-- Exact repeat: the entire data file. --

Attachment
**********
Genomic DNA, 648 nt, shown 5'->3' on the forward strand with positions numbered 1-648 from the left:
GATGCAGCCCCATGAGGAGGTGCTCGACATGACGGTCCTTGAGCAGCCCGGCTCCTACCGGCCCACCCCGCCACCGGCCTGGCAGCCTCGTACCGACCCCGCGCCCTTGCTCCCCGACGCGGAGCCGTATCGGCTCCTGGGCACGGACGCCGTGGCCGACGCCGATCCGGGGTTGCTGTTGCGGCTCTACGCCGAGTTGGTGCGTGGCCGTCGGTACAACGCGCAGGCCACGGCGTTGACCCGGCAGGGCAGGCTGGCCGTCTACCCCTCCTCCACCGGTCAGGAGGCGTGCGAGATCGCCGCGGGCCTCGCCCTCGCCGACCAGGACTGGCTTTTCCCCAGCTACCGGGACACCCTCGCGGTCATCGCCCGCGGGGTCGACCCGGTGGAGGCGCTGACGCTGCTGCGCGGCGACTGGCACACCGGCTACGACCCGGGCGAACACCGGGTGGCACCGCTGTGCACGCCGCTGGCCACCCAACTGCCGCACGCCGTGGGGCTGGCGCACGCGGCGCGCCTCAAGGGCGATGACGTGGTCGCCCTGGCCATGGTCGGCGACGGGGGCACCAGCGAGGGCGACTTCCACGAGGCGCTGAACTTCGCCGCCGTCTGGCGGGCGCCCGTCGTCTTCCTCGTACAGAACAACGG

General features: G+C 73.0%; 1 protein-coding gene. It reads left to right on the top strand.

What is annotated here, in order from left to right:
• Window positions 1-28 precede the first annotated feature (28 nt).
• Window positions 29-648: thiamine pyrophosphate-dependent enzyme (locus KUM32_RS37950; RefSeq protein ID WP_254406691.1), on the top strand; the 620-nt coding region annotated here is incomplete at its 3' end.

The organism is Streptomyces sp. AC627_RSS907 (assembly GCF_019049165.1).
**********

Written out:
Genomic DNA, 648 nt, shown 5'->3' on the forward strand with positions numbered 1-648 from the left:
GATGCAGCCCCATGAGGAGGTGCTCGACATGACGGTCCTTGAGCAGCCCGGCTCCTACCGGCCCACCCCGCCACCGGCCTGGCAGCCTCGTACCGACCCCGCGCCCTTGCTCCCCGACGCGGAGCCGTATCGGCTCCTGGGCACGGACGCCGTGGCCGACGCCGATCCGGGGTTGCTGTTGCGGCTCTACGCCGAGTTGGTGCGTGGCCGTCGGTACAACGCGCAGGCCACGGCGTTGACCCGGCAGGGCAGGCTGGCCGTCTACCCCTCCTCCACCGGTCAGGAGGCGTGCGAGATCGCCGCGGGCCTCGCCCTCGCCGACCAGGACTGGCTTTTCCCCAGCTACCGGGACACCCTCGCGGTCATCGCCCGCGGGGTCGACCCGGTGGAGGCGCTGACGCTGCTGCGCGGCGACTGGCACACCGGCTACGACCCGGGCGAACACCGGGTGGCACCGCTGTGCACGCCGCTGGCCACCCAACTGCCGCACGCCGTGGGGCTGGCGCACGCGGCGCGCCTCAAGGGCGATGACGTGGTCGCCCTGGCCATGGTCGGCGACGGGGGCACCAGCGAGGGCGACTTCCACGAGGCGCTGAACTTCGCCGCCGTCTGGCGGGCGCCCGTCGTCTTCCTCGTACAGAACAACGG

General features: G+C 73.0%; 1 protein-coding gene. It reads left to right on the top strand.

What is annotated here, in order from left to right:
• Window positions 1-28 precede the first annotated feature (28 nt).
• Window positions 29-648: thiamine pyrophosphate-dependent enzyme (locus KUM32_RS37950; RefSeq protein ID WP_254406691.1), on the top strand; the 620-nt coding region annotated here is incomplete at its 3' end.

The organism is Streptomyces sp. AC627_RSS907 (assembly GCF_019049165.1).